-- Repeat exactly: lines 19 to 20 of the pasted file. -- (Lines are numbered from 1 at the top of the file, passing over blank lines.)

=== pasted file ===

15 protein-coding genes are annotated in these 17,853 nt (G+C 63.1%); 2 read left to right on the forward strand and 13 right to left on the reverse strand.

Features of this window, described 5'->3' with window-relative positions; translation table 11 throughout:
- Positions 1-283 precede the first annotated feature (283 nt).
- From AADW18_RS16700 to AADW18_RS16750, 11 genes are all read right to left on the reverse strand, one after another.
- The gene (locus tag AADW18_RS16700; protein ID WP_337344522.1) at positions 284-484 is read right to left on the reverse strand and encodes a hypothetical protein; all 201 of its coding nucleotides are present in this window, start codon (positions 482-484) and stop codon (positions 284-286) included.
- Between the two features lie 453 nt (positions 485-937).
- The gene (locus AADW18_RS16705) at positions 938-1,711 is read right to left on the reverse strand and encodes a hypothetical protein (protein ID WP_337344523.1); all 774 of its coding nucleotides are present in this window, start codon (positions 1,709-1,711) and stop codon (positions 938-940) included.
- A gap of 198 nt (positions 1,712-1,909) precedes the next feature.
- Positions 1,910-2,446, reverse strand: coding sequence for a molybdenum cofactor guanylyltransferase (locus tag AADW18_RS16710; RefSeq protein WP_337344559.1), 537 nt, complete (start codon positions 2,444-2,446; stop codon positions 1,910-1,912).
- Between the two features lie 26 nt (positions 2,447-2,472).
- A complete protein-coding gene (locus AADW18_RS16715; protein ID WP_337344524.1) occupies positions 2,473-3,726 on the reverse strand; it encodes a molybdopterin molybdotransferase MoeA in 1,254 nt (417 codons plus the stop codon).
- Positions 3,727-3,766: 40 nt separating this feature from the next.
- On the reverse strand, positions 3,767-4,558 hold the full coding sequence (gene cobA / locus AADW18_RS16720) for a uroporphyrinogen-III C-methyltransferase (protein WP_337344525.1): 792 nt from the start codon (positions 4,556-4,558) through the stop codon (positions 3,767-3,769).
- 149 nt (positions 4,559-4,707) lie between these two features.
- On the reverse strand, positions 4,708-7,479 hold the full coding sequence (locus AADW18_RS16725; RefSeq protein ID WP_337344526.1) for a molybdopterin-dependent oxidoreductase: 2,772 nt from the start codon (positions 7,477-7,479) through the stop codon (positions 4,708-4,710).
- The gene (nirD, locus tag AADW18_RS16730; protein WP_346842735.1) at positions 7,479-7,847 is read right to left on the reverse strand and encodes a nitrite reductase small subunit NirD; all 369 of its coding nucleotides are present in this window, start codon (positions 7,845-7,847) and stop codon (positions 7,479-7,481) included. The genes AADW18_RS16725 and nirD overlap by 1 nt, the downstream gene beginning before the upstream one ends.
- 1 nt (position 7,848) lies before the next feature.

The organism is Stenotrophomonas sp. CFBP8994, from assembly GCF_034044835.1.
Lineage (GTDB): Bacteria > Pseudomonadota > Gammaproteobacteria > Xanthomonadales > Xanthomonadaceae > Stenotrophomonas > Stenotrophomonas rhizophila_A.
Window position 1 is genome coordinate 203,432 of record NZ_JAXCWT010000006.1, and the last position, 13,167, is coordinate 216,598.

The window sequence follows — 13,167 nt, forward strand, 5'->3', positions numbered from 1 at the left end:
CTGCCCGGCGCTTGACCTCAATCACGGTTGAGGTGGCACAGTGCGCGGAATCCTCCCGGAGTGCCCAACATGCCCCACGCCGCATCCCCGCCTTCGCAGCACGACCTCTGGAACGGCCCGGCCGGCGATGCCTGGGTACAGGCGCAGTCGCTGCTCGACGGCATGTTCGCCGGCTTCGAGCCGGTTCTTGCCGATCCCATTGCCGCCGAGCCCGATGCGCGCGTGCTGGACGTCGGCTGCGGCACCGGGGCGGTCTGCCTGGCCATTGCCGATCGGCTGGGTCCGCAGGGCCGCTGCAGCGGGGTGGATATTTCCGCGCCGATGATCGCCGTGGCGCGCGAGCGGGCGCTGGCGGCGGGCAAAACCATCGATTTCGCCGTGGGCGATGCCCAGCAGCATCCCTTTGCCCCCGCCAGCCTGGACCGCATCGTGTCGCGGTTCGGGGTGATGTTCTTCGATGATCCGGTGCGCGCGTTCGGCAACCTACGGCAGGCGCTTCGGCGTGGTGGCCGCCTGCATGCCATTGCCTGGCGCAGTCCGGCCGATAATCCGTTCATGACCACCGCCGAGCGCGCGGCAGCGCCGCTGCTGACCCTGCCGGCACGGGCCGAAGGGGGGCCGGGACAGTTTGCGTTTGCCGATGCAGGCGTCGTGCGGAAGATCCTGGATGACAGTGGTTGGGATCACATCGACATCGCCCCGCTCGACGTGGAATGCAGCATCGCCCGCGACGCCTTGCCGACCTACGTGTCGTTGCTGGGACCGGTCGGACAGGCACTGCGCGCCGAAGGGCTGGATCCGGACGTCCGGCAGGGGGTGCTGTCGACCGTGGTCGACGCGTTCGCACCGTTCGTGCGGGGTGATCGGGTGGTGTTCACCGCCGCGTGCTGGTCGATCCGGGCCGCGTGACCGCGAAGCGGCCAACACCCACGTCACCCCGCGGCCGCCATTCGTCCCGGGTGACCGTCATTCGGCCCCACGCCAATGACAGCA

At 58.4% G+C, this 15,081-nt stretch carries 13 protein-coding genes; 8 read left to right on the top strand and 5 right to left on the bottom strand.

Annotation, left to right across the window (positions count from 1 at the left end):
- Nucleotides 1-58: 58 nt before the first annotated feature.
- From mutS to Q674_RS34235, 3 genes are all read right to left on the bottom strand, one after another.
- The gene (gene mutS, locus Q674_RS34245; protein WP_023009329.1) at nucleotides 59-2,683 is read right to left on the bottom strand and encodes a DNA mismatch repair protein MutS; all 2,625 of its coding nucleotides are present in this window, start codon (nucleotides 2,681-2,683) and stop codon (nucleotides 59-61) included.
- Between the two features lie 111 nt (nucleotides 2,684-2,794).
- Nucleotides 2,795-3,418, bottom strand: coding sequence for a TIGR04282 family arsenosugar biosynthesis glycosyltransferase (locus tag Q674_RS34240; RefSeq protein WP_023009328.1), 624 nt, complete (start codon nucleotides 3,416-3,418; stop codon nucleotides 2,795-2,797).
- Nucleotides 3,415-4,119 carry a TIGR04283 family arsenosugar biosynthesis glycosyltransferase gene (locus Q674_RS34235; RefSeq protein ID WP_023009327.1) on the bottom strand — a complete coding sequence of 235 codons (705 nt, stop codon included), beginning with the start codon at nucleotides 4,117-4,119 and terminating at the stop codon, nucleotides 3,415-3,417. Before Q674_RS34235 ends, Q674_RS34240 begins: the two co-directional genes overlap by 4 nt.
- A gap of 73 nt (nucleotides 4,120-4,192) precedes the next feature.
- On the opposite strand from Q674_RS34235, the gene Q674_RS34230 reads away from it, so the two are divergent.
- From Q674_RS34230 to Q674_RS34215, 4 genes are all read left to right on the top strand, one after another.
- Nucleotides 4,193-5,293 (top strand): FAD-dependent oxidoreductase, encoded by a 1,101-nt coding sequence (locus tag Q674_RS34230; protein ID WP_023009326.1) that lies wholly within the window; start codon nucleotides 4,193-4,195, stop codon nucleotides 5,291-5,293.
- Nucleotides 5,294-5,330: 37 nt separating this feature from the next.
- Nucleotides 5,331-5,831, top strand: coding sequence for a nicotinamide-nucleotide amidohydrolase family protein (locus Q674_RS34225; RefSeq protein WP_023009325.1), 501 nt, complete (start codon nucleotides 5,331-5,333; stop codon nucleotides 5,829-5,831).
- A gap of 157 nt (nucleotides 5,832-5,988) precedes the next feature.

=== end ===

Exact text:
Lineage (GTDB): Bacteria > Pseudomonadota > Gammaproteobacteria > Xanthomonadales > Xanthomonadaceae > Stenotrophomonas > Stenotrophomonas rhizophila_A.
Window position 1 is genome coordinate 203,432 of record NZ_JAXCWT010000006.1, and the last position, 13,167, is coordinate 216,598.